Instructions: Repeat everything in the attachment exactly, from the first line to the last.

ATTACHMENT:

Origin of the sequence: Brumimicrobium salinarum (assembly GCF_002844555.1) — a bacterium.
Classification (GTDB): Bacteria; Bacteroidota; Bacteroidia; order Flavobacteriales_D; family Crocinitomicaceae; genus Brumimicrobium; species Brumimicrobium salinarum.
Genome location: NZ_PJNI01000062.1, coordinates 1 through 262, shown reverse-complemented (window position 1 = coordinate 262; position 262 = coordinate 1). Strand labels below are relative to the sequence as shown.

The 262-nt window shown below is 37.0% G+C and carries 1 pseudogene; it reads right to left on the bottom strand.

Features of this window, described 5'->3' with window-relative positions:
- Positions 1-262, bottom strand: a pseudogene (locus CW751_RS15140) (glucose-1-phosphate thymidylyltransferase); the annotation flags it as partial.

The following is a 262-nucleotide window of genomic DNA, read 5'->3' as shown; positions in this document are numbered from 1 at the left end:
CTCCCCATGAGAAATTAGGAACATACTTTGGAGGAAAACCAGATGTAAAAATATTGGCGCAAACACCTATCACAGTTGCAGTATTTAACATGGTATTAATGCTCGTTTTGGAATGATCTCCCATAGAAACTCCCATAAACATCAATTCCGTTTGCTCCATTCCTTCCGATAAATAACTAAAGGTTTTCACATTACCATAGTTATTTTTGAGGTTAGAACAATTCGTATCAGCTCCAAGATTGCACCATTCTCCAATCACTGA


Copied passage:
Origin of the sequence: Brumimicrobium salinarum (assembly GCF_002844555.1) — a bacterium.
Classification (GTDB): Bacteria; Bacteroidota; Bacteroidia; order Flavobacteriales_D; family Crocinitomicaceae; genus Brumimicrobium; species Brumimicrobium salinarum.
Genome location: NZ_PJNI01000062.1, coordinates 1 through 262, shown reverse-complemented (window position 1 = coordinate 262; position 262 = coordinate 1). Strand labels below are relative to the sequence as shown.

The 262-nt window shown below is 37.0% G+C and carries 1 pseudogene; it reads right to left on the bottom strand.

Features of this window, described 5'->3' with window-relative positions:
- Positions 1-262, bottom strand: a pseudogene (locus CW751_RS15140) (glucose-1-phosphate thymidylyltransferase); the annotation flags it as partial.

The following is a 262-nucleotide window of genomic DNA, read 5'->3' as shown; positions in this document are numbered from 1 at the left end:
CTCCCCATGAGAAATTAGGAACATACTTTGGAGGAAAACCAGATGTAAAAATATTGGCGCAAACACCTATCACAGTTGCAGTATTTAACATGGTATTAATGCTCGTTTTGGAATGATCTCCCATAGAAACTCCCATAAACATCAATTCCGTTTGCTCCATTCCTTCCGATAAATAACTAAAGGTTTTCACATTACCATAGTTATTTTTGAGGTTAGAACAATTCGTATCAGCTCCAAGATTGCACCATTCTCCAATCACTGA